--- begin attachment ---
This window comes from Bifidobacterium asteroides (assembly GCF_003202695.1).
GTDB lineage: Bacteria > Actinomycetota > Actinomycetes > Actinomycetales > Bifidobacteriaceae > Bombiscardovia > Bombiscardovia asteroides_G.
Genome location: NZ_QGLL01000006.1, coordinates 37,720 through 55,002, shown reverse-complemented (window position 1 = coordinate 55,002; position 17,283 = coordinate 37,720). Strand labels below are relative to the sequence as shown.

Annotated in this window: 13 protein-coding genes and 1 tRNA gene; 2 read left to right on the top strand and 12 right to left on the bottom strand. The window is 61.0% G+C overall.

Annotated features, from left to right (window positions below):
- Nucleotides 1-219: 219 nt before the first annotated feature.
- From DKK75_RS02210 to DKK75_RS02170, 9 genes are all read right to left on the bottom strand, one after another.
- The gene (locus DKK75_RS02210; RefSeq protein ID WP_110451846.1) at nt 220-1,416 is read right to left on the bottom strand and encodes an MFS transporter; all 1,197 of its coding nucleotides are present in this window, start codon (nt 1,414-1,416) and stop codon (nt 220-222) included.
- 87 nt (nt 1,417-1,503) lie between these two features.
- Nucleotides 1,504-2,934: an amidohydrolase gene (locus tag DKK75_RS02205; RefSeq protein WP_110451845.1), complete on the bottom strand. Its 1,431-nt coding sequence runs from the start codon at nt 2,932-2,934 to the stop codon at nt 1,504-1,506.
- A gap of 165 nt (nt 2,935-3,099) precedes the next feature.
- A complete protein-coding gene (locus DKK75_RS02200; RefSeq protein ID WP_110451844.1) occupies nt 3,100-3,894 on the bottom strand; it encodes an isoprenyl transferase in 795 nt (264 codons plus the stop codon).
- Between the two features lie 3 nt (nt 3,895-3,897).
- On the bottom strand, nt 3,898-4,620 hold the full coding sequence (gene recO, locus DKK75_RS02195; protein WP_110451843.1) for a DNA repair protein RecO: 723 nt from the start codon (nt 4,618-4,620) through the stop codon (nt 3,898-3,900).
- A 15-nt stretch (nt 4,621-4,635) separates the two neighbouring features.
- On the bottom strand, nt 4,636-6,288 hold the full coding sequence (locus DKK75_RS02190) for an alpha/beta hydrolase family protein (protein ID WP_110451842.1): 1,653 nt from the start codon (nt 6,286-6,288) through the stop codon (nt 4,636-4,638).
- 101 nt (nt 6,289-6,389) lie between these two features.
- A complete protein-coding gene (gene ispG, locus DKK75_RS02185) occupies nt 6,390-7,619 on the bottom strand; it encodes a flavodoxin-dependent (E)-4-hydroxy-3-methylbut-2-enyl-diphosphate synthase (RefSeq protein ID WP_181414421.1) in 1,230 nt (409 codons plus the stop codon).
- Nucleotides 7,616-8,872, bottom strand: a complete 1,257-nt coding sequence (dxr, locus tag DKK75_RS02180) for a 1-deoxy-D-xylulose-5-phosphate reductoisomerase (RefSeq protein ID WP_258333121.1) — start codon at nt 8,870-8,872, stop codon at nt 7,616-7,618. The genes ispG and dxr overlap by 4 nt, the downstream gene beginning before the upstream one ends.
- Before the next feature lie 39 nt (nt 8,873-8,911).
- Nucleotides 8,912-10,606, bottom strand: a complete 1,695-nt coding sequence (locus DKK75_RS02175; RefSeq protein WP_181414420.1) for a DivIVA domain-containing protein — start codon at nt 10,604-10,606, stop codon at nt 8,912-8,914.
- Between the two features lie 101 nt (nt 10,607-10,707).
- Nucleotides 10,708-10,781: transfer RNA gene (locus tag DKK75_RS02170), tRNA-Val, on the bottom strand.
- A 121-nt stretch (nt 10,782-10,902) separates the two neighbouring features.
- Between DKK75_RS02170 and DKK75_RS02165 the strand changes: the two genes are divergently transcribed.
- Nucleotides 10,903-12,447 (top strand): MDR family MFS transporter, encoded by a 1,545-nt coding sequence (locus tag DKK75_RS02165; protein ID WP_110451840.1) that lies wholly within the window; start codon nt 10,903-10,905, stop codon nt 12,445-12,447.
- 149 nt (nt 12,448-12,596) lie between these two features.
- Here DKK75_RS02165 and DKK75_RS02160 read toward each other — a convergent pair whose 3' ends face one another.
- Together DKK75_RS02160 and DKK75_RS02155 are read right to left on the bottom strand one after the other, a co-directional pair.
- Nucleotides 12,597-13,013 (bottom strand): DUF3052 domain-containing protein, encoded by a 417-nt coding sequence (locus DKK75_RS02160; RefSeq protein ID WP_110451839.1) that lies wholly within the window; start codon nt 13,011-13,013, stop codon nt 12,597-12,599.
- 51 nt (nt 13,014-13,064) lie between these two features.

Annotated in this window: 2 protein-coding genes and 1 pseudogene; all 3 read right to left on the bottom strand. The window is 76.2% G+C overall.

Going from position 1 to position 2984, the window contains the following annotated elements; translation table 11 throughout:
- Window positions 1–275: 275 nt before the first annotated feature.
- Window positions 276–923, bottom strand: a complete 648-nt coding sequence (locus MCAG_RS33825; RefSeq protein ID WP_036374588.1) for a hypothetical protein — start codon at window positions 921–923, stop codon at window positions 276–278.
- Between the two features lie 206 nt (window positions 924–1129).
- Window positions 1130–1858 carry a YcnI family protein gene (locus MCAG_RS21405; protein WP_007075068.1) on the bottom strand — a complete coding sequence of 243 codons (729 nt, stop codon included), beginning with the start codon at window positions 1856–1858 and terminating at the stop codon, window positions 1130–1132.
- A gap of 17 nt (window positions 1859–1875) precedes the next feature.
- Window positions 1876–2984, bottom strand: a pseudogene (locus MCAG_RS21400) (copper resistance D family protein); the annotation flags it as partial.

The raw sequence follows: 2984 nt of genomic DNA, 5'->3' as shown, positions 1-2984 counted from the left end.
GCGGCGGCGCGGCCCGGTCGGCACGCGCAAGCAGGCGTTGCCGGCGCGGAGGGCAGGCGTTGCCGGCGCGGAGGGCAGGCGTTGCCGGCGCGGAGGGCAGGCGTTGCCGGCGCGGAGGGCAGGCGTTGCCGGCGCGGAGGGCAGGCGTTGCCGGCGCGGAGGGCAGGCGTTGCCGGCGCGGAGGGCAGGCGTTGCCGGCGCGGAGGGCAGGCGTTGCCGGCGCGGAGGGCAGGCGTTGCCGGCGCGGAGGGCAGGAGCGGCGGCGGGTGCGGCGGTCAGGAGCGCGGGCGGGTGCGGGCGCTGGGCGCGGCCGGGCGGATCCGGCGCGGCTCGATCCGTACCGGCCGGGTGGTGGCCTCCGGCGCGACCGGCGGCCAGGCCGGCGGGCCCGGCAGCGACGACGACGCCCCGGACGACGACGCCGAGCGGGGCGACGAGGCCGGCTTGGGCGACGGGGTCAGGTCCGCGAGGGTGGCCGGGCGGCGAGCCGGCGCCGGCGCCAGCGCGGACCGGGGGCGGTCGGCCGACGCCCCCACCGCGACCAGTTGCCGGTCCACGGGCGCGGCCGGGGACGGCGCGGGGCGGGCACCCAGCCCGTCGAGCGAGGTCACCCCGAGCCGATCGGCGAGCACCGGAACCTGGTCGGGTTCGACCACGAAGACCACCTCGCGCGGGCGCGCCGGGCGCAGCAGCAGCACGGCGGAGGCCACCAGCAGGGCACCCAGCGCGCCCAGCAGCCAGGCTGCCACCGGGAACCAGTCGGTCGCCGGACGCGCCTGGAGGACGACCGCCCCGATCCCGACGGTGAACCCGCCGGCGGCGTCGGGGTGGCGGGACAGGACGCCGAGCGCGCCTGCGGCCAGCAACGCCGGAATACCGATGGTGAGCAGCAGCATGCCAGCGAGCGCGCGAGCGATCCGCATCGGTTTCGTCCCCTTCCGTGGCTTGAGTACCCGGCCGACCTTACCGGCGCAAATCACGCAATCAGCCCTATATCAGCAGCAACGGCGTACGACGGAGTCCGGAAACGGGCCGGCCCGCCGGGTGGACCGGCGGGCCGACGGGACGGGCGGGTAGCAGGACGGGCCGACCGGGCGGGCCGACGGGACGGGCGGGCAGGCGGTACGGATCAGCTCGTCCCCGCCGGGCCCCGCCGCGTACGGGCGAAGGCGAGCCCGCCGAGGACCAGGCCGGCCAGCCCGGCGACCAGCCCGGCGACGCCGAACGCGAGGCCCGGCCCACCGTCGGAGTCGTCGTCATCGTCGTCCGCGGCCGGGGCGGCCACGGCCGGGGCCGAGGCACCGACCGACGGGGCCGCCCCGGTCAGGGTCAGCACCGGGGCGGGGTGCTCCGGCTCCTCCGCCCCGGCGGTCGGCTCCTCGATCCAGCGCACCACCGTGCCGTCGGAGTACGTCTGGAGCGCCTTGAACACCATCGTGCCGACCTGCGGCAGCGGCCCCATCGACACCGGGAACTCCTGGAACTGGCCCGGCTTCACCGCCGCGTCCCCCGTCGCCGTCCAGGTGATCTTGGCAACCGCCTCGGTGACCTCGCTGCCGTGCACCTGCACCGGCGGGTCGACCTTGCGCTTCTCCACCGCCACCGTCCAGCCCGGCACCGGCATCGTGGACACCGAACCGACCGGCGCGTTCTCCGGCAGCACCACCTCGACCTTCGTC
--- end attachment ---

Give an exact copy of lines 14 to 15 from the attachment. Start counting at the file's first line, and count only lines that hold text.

- On the bottom strand, nt 3,898-4,620 hold the full coding sequence (gene recO, locus DKK75_RS02195; protein WP_110451843.1) for a DNA repair protein RecO: 723 nt from the start codon (nt 4,618-4,620) through the stop codon (nt 3,898-3,900).
- A 15-nt stretch (nt 4,621-4,635) separates the two neighbouring features.